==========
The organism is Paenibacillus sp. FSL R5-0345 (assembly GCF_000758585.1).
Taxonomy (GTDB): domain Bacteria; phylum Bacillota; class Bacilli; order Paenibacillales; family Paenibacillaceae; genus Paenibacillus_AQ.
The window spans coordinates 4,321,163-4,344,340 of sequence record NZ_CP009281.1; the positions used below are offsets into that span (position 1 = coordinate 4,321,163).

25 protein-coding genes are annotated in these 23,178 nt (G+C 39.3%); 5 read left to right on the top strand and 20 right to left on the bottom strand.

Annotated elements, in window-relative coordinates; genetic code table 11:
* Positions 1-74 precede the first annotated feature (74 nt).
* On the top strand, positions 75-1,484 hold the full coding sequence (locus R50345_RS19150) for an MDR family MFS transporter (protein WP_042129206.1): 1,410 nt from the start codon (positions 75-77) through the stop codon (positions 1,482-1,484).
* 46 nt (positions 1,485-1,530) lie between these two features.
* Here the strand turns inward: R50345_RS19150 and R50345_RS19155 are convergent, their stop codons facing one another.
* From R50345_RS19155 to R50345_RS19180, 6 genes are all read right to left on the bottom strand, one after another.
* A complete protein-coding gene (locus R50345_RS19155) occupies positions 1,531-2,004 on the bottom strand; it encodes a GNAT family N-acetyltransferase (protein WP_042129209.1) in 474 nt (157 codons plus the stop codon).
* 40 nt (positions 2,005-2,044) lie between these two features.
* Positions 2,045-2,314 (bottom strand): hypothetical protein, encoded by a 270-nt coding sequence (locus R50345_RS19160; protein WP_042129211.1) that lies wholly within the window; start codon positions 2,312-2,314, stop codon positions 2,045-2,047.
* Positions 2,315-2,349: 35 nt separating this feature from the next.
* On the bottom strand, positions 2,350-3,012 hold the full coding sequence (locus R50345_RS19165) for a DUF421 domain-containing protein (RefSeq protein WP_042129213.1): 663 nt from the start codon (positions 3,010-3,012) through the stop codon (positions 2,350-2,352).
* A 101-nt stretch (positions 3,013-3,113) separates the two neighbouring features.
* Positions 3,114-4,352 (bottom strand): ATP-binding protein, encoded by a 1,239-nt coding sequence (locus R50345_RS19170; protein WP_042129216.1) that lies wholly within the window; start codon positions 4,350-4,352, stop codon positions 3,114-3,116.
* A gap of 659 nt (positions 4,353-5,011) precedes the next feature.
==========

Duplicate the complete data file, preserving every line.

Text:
The organism is Paenibacillus sp. FSL R5-0345 (assembly GCF_000758585.1).
Taxonomy (GTDB): domain Bacteria; phylum Bacillota; class Bacilli; order Paenibacillales; family Paenibacillaceae; genus Paenibacillus_AQ.
The window spans coordinates 4,321,163-4,344,340 of sequence record NZ_CP009281.1; the positions used below are offsets into that span (position 1 = coordinate 4,321,163).

25 protein-coding genes are annotated in these 23,178 nt (G+C 39.3%); 5 read left to right on the top strand and 20 right to left on the bottom strand.

Annotated elements, in window-relative coordinates; genetic code table 11:
* Positions 1-74 precede the first annotated feature (74 nt).
* On the top strand, positions 75-1,484 hold the full coding sequence (locus R50345_RS19150) for an MDR family MFS transporter (protein WP_042129206.1): 1,410 nt from the start codon (positions 75-77) through the stop codon (positions 1,482-1,484).
* 46 nt (positions 1,485-1,530) lie between these two features.
* Here the strand turns inward: R50345_RS19150 and R50345_RS19155 are convergent, their stop codons facing one another.
* From R50345_RS19155 to R50345_RS19180, 6 genes are all read right to left on the bottom strand, one after another.
* A complete protein-coding gene (locus R50345_RS19155) occupies positions 1,531-2,004 on the bottom strand; it encodes a GNAT family N-acetyltransferase (protein WP_042129209.1) in 474 nt (157 codons plus the stop codon).
* 40 nt (positions 2,005-2,044) lie between these two features.
* Positions 2,045-2,314 (bottom strand): hypothetical protein, encoded by a 270-nt coding sequence (locus R50345_RS19160; protein WP_042129211.1) that lies wholly within the window; start codon positions 2,312-2,314, stop codon positions 2,045-2,047.
* Positions 2,315-2,349: 35 nt separating this feature from the next.
* On the bottom strand, positions 2,350-3,012 hold the full coding sequence (locus R50345_RS19165) for a DUF421 domain-containing protein (RefSeq protein WP_042129213.1): 663 nt from the start codon (positions 3,010-3,012) through the stop codon (positions 2,350-2,352).
* A 101-nt stretch (positions 3,013-3,113) separates the two neighbouring features.
* Positions 3,114-4,352 (bottom strand): ATP-binding protein, encoded by a 1,239-nt coding sequence (locus R50345_RS19170; protein WP_042129216.1) that lies wholly within the window; start codon positions 4,350-4,352, stop codon positions 3,114-3,116.
* A gap of 659 nt (positions 4,353-5,011) precedes the next feature.